The Long Gallery may not be the homeliest room in the palace, but it is perhaps the most impressive. This room was designed for purpose and recreation, a place where ladies could walk up and down when the Scottish weather prevented them from taking a turn in the grounds. Had you been a visitor to the palace during the time of the Gowrie’s, or earlier generations of the Murray family, the room would have looked very different. Before the palace was redesigned by the 3rd Earl, the walls of this room were decorated with medieval murals depicting hunting scenes, but due to a misunderstanding between the 3rd Earl, his architect, William Atkinson, and the Clerk of Works, the murals were sadly lost. But the gallery’s extraordinary proportions remain, and at 150 feet (45 metres) in length, the room remains the longest room of any private house in Scotland.

The room is reminiscent of a gallery with portraits running the length of the inner wall. But take a moment to observe the small painting on the easel to the right as you enter the room. This oil on panel shows the Long Gallery during the time of Queen Victoria’s visit. Painted by J. Gibb in the first quarter of the 1800s, it gives a precious insight into how the room was arranged and used during this period.

As you walk the length of the Long Gallery, many faces will look down upon you, most of whom are ancestors of the present family. The portrait of Marjory Murray (d. 1768), daughter of the 5th Viscount was painted by Francesco Trevisani (1656 - 1746) although the plaque underneath mistakenly attributes the work to Dutch artist Van Loo. She married John Hay of Cromlix, the Jacobite Duke of Inverness. He was a courtier and army officer to King James VIII & III, otherwise known as The Old Pretender. The three-quarter-length portrait shows her in a white dress and blue wrap, arranging a vase of flowers at the table.

Also by Francesco Trevisani, and not Van Loo as the plaque says, is the portrait of her brother, James Murray, the Jacobite Earl of Dunbar (circa 1690 - 1770). Raised in both a Protestant and Jacobite household, James Murray went on to become Secretary of State to James Francis Edward Stuart (the Old Pretender) who created him Earl of Dunbar in 1721, as well as Knight of the Thistle in 1725, and tutor to the Prince of Wales in June 1727.

The work of Trevisani continues with his portrait of David, 6th Viscount Stormont (d. 1748). This half-length composition shows the 6th Viscount in a brown coat with a red and gold embroidered waistcoat. Along with Marjory and James, he too was a brother of the 1st Earl of Mansfield.

The Long Gallery has played host to many key moments in Scottish history. In 1651, King Charles II walked in procession along the gallery on the way to his coronation on Moot Hill. In 1716, The Old Pretender, James Edward Francis Stuart, came to Scone to be crowned and waited here for a coronation that was not to be, as he had to depart in haste when news of George I’s Hanoverian forces were approaching. Later, in 1842, this oaken floor was polished and used like an ice rink when the 4th Earl of Mansfield gave a curling demonstration to Queen Victoria and Prince Albert during their first ever visit to Scotland. Prince Albert was so captivated by the game that he agreed to become the Patron of the newly titled Royal Caledonian Curling Club.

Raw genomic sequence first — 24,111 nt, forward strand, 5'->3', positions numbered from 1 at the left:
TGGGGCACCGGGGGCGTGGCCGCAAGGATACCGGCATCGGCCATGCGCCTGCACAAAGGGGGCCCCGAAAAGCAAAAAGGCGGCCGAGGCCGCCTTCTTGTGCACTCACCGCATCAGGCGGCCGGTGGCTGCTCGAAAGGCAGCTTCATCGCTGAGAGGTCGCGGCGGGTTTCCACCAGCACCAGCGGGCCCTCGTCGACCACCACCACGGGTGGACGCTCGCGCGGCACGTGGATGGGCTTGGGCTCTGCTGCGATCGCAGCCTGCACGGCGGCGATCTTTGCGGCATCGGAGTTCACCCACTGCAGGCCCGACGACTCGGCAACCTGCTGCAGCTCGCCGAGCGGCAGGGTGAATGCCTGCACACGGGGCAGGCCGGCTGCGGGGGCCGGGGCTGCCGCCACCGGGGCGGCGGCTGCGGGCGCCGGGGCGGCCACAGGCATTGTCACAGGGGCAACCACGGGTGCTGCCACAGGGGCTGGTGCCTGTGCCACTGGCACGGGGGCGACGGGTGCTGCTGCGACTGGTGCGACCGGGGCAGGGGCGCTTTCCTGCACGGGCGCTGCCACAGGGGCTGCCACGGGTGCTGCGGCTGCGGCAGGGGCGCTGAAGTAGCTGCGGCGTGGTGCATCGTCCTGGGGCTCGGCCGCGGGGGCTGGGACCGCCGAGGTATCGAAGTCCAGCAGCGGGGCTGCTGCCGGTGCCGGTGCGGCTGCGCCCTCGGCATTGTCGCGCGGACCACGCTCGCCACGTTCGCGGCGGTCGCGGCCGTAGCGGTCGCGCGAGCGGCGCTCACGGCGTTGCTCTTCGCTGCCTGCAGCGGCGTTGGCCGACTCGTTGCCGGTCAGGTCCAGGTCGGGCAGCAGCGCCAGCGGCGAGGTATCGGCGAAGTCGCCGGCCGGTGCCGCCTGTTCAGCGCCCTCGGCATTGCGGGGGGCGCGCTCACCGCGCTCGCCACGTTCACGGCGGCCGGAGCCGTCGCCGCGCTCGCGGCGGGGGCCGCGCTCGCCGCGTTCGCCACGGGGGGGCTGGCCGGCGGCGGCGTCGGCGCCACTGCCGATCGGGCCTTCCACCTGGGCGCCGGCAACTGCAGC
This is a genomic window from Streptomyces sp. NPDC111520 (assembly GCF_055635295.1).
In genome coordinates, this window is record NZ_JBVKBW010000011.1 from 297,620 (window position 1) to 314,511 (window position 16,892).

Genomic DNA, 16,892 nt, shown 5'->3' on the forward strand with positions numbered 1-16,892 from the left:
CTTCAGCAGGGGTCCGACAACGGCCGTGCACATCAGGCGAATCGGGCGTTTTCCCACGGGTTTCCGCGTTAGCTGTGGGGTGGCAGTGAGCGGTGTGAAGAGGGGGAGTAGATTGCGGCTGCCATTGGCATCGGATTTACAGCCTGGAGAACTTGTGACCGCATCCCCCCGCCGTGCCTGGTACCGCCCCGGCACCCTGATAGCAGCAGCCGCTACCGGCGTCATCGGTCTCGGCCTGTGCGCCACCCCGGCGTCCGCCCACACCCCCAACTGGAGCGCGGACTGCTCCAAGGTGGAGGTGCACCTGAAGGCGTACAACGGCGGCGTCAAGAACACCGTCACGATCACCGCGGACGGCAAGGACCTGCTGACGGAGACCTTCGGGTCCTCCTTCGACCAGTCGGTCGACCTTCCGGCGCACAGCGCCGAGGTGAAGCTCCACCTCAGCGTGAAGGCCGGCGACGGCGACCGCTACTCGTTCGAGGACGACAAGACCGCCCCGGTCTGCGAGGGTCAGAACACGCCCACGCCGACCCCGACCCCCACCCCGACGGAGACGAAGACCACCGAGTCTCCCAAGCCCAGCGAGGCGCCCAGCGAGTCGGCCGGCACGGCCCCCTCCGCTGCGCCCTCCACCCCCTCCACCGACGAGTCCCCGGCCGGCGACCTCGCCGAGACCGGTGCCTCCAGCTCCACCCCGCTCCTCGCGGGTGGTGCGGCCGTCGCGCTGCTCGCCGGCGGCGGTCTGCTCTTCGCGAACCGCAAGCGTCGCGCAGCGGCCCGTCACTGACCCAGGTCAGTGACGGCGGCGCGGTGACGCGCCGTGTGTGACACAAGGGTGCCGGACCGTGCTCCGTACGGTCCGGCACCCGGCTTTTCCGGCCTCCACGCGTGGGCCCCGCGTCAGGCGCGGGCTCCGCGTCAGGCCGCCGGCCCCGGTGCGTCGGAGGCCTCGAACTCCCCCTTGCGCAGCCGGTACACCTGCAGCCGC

Among the Long Gallery’s many treasures is the distinctive collection of Vernis Martin vases and ornaments. Originally part of a 120-piece set, the 70 pieces acquired at the beginning of the 19th century by the 4th Earl, are housed in four glass display cabinets, placed at intervals along the length of the gallery wall. The term ‘Vernis Martin’ is derived from the perfection of a transparent glazed varnish, introduced by the Martin family in France in the early 18th century. The vases, urns and covered cups that form the Vernis Martin collection are made from papier-mâché and bear silver-gilt mounts. The remaining 50 pieces were bought by the Tsar of Russia and kept at the Hermitage in Saint Petersburg until they vanished in 1917.

Placed in intervals along the Long Gallery are Chinese Export Padoukwood Open Armchairs, part of a seventeen-piece set, dating from the late 18th century. Each chair displays pagoda cresting and trellis-pierced backs and arms and are in the style of Chippendale.

Halfway down the gallery, in between a pair of windows is a William IV Rosewood Teapoy. This small piece of freestanding, footed furniture was used to store expensive teas. If you look closely at the lock, you will see scratches, where at some point in its service, someone has tried to force the lock open.

Thoughtfully placed in the light from a window, is a marble sculpture of Lady Susan Murray, the great, great-grandmother of the present Earl, when she was just 3 months old. This charming carving in Italian Carrara Marble by Sir Richard Westmacott RA (1775 - 1865) perfectly captures the innocence of the sleeping infant.

At the far end of the gallery is an organ, built in 1813 by Thomas Elliot, an English organ builder. It was given to Frederica, the wife of the 3rd Earl for her birthday. It is in its original condition apart from the addition of an electric blower in 1969. It is rare to find an organ of similar age in Britain that has not, at some point, undergone major renovation or reconstruction. Although the pipes are corroded, the organ is still in full working order.